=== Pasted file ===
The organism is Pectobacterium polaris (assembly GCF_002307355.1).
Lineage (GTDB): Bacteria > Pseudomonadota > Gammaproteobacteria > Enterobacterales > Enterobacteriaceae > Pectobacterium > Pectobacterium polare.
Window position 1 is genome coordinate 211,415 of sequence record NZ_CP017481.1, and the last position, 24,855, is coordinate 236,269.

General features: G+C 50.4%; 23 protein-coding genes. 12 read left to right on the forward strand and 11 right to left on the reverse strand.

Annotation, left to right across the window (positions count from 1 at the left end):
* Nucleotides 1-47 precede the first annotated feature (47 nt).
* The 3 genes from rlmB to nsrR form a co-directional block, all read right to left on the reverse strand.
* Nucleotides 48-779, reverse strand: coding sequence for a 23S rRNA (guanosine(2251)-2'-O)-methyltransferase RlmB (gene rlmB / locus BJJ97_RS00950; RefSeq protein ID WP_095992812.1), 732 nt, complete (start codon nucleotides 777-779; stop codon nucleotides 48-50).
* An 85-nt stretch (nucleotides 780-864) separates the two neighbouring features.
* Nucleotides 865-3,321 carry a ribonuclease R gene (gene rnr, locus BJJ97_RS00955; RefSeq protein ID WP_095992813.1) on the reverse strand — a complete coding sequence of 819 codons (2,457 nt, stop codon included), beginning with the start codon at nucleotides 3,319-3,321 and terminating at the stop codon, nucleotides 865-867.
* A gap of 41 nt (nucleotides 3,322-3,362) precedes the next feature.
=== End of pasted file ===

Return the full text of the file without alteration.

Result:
The organism is Pectobacterium polaris (assembly GCF_002307355.1).
Lineage (GTDB): Bacteria > Pseudomonadota > Gammaproteobacteria > Enterobacterales > Enterobacteriaceae > Pectobacterium > Pectobacterium polare.
Window position 1 is genome coordinate 211,415 of sequence record NZ_CP017481.1, and the last position, 24,855, is coordinate 236,269.

General features: G+C 50.4%; 23 protein-coding genes. 12 read left to right on the forward strand and 11 right to left on the reverse strand.

Annotation, left to right across the window (positions count from 1 at the left end):
* Nucleotides 1-47 precede the first annotated feature (47 nt).
* The 3 genes from rlmB to nsrR form a co-directional block, all read right to left on the reverse strand.
* Nucleotides 48-779, reverse strand: coding sequence for a 23S rRNA (guanosine(2251)-2'-O)-methyltransferase RlmB (gene rlmB / locus BJJ97_RS00950; RefSeq protein ID WP_095992812.1), 732 nt, complete (start codon nucleotides 777-779; stop codon nucleotides 48-50).
* An 85-nt stretch (nucleotides 780-864) separates the two neighbouring features.
* Nucleotides 865-3,321 carry a ribonuclease R gene (gene rnr, locus BJJ97_RS00955; RefSeq protein ID WP_095992813.1) on the reverse strand — a complete coding sequence of 819 codons (2,457 nt, stop codon included), beginning with the start codon at nucleotides 3,319-3,321 and terminating at the stop codon, nucleotides 865-867.
* A gap of 41 nt (nucleotides 3,322-3,362) precedes the next feature.